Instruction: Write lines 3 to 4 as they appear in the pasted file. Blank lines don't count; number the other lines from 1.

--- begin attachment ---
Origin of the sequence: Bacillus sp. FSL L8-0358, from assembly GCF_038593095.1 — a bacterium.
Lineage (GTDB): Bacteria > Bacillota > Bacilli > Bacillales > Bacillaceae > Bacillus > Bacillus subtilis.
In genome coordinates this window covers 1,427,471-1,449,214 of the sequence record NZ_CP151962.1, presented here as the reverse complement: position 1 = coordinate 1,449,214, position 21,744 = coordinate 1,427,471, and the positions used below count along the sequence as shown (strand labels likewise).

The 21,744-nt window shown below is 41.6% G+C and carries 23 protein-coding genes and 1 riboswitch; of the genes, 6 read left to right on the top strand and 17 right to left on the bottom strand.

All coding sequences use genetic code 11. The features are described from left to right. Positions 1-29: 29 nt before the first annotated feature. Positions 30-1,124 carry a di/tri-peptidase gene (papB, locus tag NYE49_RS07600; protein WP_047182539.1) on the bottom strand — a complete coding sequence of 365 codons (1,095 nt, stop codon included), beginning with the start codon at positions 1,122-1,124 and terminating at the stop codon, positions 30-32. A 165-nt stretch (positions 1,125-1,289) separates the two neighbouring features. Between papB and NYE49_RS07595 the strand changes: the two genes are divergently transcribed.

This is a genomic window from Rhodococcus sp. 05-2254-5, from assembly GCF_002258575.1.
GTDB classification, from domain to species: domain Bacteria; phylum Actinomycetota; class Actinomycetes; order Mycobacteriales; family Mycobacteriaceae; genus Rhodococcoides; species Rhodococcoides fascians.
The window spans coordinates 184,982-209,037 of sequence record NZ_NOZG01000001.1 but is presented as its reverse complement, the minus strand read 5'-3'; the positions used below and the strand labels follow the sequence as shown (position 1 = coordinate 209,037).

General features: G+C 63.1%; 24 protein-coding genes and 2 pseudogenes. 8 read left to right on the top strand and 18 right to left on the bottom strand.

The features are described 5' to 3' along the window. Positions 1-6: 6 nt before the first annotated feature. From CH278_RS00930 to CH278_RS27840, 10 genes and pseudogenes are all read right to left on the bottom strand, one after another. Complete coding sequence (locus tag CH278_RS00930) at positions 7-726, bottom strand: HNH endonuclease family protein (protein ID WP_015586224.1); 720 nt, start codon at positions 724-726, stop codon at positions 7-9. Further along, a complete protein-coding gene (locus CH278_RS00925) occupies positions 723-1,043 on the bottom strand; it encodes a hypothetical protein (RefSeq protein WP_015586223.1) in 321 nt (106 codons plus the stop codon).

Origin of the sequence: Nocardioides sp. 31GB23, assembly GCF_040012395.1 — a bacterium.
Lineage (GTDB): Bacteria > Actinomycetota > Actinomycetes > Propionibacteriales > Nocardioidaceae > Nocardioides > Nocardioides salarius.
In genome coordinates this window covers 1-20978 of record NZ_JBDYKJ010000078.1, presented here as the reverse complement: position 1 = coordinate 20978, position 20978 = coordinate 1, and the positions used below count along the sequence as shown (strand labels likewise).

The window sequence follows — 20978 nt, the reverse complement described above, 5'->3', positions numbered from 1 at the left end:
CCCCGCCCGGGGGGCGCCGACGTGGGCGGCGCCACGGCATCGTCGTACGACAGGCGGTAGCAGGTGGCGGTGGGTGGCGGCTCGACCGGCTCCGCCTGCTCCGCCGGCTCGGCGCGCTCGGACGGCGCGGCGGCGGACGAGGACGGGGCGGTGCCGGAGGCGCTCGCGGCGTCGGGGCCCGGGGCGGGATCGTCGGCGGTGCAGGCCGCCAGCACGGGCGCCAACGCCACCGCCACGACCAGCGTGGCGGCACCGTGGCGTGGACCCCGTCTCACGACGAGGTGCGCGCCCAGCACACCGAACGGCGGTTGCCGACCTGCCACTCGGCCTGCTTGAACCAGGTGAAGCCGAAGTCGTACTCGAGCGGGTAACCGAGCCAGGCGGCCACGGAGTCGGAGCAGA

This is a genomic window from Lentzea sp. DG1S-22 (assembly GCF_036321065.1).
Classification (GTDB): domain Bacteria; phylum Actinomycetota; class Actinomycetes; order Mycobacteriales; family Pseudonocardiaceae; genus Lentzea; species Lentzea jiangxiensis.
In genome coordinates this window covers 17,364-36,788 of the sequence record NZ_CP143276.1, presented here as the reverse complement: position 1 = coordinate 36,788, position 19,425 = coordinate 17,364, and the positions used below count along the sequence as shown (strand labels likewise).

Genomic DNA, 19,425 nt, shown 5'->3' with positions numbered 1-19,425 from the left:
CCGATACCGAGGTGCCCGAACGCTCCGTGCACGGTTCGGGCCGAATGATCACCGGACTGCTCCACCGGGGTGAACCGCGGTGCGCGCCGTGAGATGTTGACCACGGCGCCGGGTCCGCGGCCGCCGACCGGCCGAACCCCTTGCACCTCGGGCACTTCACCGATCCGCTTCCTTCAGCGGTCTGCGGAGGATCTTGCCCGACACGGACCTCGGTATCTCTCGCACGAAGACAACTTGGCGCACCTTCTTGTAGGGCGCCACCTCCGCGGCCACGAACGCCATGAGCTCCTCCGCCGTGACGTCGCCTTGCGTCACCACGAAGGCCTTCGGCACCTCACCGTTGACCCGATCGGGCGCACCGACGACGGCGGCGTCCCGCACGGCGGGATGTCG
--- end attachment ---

In genome coordinates this window covers 1,427,471-1,449,214 of the sequence record NZ_CP151962.1, presented here as the reverse complement: position 1 = coordinate 1,449,214, position 21,744 = coordinate 1,427,471, and the positions used below count along the sequence as shown (strand labels likewise).

The 21,744-nt window shown below is 41.6% G+C and carries 23 protein-coding genes and 1 riboswitch; of the genes, 6 read left to right on the top strand and 17 right to left on the bottom strand.